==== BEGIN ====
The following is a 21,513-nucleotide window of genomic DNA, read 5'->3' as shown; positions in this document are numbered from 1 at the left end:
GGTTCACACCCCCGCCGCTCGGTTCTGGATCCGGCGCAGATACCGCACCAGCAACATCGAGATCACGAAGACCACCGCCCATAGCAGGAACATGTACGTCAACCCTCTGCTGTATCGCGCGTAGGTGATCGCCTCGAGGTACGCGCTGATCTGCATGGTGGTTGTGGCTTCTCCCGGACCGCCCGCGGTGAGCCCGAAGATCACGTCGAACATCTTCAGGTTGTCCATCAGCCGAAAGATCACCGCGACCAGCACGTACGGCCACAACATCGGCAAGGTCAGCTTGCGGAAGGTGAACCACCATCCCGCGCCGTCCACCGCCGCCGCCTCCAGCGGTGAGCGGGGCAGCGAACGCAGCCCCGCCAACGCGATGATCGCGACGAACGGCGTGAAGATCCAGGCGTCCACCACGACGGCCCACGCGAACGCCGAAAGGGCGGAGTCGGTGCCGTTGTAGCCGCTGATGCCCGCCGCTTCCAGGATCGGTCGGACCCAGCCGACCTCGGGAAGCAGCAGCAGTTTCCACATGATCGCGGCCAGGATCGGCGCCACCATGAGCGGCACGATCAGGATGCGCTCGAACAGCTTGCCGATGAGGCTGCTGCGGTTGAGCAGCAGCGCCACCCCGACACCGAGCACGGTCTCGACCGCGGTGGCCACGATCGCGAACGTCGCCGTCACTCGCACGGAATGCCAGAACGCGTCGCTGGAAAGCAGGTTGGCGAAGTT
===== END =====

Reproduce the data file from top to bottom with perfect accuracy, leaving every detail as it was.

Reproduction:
The following is a 21,513-nucleotide window of genomic DNA, read 5'->3' as shown; positions in this document are numbered from 1 at the left end:
GGTTCACACCCCCGCCGCTCGGTTCTGGATCCGGCGCAGATACCGCACCAGCAACATCGAGATCACGAAGACCACCGCCCATAGCAGGAACATGTACGTCAACCCTCTGCTGTATCGCGCGTAGGTGATCGCCTCGAGGTACGCGCTGATCTGCATGGTGGTTGTGGCTTCTCCCGGACCGCCCGCGGTGAGCCCGAAGATCACGTCGAACATCTTCAGGTTGTCCATCAGCCGAAAGATCACCGCGACCAGCACGTACGGCCACAACATCGGCAAGGTCAGCTTGCGGAAGGTGAACCACCATCCCGCGCCGTCCACCGCCGCCGCCTCCAGCGGTGAGCGGGGCAGCGAACGCAGCCCCGCCAACGCGATGATCGCGACGAACGGCGTGAAGATCCAGGCGTCCACCACGACGGCCCACGCGAACGCCGAAAGGGCGGAGTCGGTGCCGTTGTAGCCGCTGATGCCCGCCGCTTCCAGGATCGGTCGGACCCAGCCGACCTCGGGAAGCAGCAGCAGTTTCCACATGATCGCGGCCAGGATCGGCGCCACCATGAGCGGCACGATCAGGATGCGCTCGAACAGCTTGCCGATGAGGCTGCTGCGGTTGAGCAGCAGCGCCACCCCGACACCGAGCACGGTCTCGACCGCGGTGGCCACGATCGCGAACGTCGCCGTCACTCGCACGGAATGCCAGAACGCGTCGCTGGAAAGCAGGTTGGCGAAGTT